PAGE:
Mississippi warns up to 5 years in jail for those who refuse to isolate

LELAND, MISSISSIPPI – APRIL 29: Medical workers with Delta Health Center prepare to vaccinate people at a pop-up COVID-19 vaccination clinic in a rural Delta community on April 29, 2021 in Leland, Mississippi. An estimated 23 percent of Mississippians are fully vaccinated against COVID-19, and the Mississippi State Department of Health has reported a total of 334 new cases with the numbers currently trending up. Mississippi, a southern state with pockets of entrenched poverty, has struggled to vaccinate residents in remote areas who may not have access to the internet or transportation. (Photo by Spencer Platt/Getty Images)

MISSISSIPPI (NewsNation Now)— Those who violate a COVID-19 quarantine could face five years in jail or a $5,000 fine as the state attempts to contain a delta variant-fueled COVID-19 spike.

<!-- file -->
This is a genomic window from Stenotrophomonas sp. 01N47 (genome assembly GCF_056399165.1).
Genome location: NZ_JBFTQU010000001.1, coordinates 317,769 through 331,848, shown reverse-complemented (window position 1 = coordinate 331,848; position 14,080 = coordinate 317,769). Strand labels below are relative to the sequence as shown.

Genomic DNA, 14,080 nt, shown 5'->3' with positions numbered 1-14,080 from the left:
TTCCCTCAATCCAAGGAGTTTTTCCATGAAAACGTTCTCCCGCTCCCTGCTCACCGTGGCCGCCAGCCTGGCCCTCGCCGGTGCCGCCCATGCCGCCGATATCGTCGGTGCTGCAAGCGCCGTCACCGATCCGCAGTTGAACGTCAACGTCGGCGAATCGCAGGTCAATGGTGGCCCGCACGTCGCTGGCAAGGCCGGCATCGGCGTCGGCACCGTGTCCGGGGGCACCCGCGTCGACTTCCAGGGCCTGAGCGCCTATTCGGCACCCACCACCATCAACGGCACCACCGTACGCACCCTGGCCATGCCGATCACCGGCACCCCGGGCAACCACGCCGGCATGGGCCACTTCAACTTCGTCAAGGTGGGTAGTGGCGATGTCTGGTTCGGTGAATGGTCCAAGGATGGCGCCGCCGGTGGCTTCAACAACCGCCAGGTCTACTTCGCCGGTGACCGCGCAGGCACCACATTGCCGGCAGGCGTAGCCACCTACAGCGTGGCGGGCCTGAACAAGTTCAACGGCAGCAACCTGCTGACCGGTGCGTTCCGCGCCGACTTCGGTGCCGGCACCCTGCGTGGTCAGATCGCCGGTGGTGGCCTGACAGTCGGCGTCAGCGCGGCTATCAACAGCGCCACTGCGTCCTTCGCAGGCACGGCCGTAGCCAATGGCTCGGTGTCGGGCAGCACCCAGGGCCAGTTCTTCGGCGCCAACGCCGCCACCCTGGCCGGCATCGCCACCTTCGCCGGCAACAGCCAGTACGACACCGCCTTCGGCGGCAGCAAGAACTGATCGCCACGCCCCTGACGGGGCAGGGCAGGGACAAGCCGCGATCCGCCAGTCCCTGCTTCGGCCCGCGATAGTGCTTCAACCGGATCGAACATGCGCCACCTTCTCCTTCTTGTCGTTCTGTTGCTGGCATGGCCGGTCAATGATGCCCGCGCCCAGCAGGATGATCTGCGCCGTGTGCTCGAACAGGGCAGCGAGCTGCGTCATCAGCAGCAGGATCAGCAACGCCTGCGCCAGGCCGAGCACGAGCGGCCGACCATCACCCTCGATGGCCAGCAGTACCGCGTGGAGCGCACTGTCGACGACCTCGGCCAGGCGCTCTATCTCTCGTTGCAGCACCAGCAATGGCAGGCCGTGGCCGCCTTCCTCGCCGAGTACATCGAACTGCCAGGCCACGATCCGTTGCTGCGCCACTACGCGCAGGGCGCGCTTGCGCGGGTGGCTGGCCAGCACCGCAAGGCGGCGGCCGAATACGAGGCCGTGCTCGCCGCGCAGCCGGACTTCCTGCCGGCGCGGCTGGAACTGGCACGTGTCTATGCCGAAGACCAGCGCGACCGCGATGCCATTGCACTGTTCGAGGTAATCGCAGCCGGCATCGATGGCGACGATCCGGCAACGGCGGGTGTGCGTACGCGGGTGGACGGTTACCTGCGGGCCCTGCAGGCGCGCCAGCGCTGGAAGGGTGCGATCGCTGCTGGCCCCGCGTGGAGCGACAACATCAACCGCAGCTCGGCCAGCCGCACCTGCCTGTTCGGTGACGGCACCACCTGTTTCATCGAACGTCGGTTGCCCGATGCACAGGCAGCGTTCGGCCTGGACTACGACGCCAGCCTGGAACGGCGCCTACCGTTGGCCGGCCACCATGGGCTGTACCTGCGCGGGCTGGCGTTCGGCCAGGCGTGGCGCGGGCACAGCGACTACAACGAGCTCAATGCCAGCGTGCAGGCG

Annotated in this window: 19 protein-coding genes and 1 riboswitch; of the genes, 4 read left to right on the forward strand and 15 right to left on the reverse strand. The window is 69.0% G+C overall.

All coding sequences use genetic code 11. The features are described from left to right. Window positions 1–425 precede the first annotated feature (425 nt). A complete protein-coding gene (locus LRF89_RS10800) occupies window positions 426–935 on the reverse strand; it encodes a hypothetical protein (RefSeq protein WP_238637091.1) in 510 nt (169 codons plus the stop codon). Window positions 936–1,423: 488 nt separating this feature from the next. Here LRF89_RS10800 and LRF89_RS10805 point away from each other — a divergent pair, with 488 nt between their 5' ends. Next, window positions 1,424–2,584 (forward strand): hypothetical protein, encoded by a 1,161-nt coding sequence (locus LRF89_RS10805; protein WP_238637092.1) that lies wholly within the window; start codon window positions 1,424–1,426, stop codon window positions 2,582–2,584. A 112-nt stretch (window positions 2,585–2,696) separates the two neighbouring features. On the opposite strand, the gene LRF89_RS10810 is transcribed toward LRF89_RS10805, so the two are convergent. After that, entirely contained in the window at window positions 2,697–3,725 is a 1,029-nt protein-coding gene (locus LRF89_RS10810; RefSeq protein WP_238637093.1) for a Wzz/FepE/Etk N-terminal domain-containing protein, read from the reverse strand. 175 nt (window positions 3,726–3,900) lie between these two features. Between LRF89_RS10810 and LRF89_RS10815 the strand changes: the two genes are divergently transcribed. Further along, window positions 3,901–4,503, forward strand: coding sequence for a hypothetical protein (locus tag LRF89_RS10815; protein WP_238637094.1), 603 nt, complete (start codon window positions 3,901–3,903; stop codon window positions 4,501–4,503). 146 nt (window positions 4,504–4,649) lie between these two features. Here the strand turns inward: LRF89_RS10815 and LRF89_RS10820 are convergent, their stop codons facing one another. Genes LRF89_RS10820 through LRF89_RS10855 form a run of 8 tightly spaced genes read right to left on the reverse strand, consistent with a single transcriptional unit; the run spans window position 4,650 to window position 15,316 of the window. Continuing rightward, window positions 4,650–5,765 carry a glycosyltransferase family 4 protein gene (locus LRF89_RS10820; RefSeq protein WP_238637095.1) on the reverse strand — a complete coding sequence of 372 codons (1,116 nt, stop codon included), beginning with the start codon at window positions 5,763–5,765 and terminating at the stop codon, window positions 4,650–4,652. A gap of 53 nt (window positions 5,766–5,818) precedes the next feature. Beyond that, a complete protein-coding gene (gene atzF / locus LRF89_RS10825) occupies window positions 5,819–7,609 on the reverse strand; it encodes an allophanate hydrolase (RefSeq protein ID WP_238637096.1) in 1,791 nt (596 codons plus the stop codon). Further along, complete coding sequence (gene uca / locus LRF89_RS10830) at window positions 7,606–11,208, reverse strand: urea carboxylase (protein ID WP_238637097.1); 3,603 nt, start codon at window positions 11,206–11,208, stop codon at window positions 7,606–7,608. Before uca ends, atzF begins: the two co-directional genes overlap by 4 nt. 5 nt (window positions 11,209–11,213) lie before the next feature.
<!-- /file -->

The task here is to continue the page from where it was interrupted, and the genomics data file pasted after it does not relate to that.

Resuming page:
The Mississippi State Health Department order requires anyone with a positive test must remain in residential isolation until their symptoms have cleared and they show no signs of fever.

“If a life-threatening disease is involved, failure or refusal to obey the lawful order of a health officer is a felony, punishable by a fine of up to $5,000.00 or imprisonment for up to five years or both (41-23-2),” the order reads.

A negative test result is not required to end isolation, but individuals must be fever-free for 24 hours and display improved symptoms.

Mississippi schools are required by this new order to exclude all faculty and students until isolation ends.

A copy of the order can be viewed here.

This order applied to fully vaccinated individuals as well as the unvaccinated.

The Mississippi State Health Department passed a similar measure in August 2020, with even longer recommendations for at-home isolation. The previous order stipulated that anyone diagnosed with COVID-19 must immediately isolate at home for 14 days.

Friday, a single-day record of 5,048 new COVID-19 cases was reported in Mississippi according to the state’s department of health. The rise in cases is fueled by the delta variant, which has heavily impacted both the vaccinated and unvaccinated in the state and around the country.

NewsNation affiliate WREG contributed to this report


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